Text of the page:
I’ve been very fortunate to have traveled broadly in the last 14 years, and I’ve spent quite a few New Year’s Eves abroad.
I’ve spent it in Thailand, where everyone sprays everyone else with water…you have to leave your cell phone and personal electronics at home, because, as a Westerner, you get DRENCHED with buckets of ice cold water…which feels great, because it’s VERY hot and muggy in Thailand around that time.
I’ve spent it in Australia, where it’s the armpit of summer, so everyone goes to the park to watch the fireworks over the Sydney harbor bridge. MASSIVE quantities of beer are consumed. (Australians can DRINK. When I say massive quantities, it doesn’t even compare what what we Americans consider to be “a lot” of beer.) I actually got woken up at 6am on New Year’s Day and drug BACK to the bar for more drinking. My pickled liver was not pleased.
I’ve spent it in Brasil, where everyone diligently peels 12 green grapes in the moments before midnight. At midnight, they pop a grape with each gong of the church bell, then they all run and jump into the ocean. (It’s summer there, too.) If one of the grapes happens to be sour, that’s a portent of a bad month in the coming year. (If the third grape was sour, you’re gonna have a crappy March.)
I’ve spent it on a ship off the coast of Antarctica. And let me tell you…the penguins have the most BIZARRE New Year’s Eve ritual. They go skiing…
Well, they probably don’t do it ONLY on New Year’s Day. But they DO ski, apparently for fun. There was a line of them trudging up a snowy trail to the top of the slope, then one by one they ski down to the bottom. Then up they go again! It’s adorable.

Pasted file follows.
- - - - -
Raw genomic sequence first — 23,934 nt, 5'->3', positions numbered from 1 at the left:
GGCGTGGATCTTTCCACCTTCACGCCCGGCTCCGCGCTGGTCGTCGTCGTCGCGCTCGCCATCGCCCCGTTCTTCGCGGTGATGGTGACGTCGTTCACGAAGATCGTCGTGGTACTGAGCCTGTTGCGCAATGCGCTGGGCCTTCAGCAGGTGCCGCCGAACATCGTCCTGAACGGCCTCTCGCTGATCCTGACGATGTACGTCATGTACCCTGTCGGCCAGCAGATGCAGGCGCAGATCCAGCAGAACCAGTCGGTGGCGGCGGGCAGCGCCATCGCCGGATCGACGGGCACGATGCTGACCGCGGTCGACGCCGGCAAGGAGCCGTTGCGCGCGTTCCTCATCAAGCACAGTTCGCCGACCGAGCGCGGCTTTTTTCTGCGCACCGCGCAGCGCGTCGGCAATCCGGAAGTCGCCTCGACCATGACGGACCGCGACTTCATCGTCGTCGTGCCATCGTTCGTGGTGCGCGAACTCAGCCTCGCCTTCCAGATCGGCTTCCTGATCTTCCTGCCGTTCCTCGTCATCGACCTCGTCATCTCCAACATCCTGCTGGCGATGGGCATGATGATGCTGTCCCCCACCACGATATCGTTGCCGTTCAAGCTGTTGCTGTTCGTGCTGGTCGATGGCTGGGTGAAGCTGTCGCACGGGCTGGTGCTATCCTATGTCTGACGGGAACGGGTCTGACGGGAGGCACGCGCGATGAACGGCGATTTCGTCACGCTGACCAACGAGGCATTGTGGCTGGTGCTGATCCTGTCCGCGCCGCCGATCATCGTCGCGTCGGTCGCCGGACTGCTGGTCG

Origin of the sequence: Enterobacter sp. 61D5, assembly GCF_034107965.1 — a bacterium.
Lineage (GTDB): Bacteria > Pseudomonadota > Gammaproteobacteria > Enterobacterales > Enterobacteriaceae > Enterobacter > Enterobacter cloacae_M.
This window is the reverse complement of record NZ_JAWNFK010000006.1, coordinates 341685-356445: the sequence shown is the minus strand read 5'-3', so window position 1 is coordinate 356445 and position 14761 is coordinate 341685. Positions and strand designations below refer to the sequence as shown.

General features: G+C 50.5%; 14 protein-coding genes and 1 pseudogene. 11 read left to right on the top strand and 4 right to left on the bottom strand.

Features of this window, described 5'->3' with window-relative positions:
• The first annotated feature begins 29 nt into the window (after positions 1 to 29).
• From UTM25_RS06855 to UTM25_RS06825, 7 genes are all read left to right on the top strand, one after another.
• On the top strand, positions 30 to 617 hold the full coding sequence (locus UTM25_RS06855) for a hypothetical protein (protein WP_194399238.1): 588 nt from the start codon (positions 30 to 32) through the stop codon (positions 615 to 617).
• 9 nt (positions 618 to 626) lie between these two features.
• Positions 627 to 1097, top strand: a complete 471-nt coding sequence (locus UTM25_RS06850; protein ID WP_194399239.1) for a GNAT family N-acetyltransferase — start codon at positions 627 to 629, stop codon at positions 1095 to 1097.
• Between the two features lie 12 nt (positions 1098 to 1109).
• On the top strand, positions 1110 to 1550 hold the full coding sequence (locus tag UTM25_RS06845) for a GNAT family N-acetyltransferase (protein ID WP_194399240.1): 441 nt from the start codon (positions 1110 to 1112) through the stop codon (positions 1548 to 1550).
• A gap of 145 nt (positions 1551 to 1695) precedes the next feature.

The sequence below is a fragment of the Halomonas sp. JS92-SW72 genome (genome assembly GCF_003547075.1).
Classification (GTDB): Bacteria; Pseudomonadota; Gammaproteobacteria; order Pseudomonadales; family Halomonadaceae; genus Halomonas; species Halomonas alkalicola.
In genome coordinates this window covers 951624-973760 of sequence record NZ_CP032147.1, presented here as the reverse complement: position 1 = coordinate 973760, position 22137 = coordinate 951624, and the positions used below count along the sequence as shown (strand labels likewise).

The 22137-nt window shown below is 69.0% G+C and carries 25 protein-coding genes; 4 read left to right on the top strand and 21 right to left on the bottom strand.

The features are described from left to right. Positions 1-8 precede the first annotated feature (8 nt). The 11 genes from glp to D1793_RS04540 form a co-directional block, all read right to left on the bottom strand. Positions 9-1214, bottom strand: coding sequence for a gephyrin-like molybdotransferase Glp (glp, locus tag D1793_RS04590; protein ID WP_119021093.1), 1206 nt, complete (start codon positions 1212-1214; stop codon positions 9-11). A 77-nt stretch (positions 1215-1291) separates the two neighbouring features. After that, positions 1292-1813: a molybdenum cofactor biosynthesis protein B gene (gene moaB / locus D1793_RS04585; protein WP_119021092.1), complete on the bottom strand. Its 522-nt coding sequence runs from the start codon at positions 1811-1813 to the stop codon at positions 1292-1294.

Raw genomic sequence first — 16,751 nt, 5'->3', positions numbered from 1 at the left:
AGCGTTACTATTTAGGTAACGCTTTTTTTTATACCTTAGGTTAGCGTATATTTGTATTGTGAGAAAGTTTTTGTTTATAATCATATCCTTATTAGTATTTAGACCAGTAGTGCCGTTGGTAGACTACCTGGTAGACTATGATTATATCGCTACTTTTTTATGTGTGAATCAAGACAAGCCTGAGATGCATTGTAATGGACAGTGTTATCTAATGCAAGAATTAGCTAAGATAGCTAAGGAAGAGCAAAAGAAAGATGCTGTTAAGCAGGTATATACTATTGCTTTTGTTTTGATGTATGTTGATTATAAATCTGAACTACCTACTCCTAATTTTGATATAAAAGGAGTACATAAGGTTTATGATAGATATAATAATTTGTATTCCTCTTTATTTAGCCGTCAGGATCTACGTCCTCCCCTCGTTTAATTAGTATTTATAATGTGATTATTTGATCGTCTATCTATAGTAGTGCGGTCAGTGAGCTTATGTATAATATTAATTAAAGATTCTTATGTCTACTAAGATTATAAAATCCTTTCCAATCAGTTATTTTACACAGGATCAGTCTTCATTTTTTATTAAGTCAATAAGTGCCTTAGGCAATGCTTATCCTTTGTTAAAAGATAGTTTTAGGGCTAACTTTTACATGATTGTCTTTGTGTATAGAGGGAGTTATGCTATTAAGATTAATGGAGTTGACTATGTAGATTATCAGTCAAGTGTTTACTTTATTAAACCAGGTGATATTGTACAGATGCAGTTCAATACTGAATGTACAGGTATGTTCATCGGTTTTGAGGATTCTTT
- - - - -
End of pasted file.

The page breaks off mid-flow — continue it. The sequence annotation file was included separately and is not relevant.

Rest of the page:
One of our most established New Years’ traditions in the US is culinary. Black Eyed Peas. If you live in New York or Boston or Chicago…there’s about a 50/50 chance you’ve never heard of this tradition. But if you have roots anywhere in the South, chances are you know it. And if you haven’t kept it up…shame on you!
I always ate black eyed peas on New Year’s Day with my family, but had never heard the term “Hoppin’ John” until a decade ago. That’s what it’s officially called in the south. That, or “Hoppy John.” (Of course, the leftovers magically and bizarrely change names on January 2, when they suddenly become “Skippin’ Jane” without you having to do anything to modify them. Two dishes for the price and effort of one!) No one can say for sure where the dish got the name, though it appears in cookbooks as early as the 1850’s. The people of Charleston, South Carolina like to say that it was invented in their town by an African American who was handicapped, so that he “hopped” around town and was known to everyone as “Hoppin’ John.” On New Year’s Day he would boil up a kettle of black eyed peas, rice, and pork, so the dish was named in his honor.
In reality, spicy stewed black eyed peas are an ancient staple in Africa (where the stew is called Maharagwe) and both the black eyed pea AND the recipe crossed the ocean to the New World during the horrific era of slavery, where it became firmly cemented into the cuisine of the American South.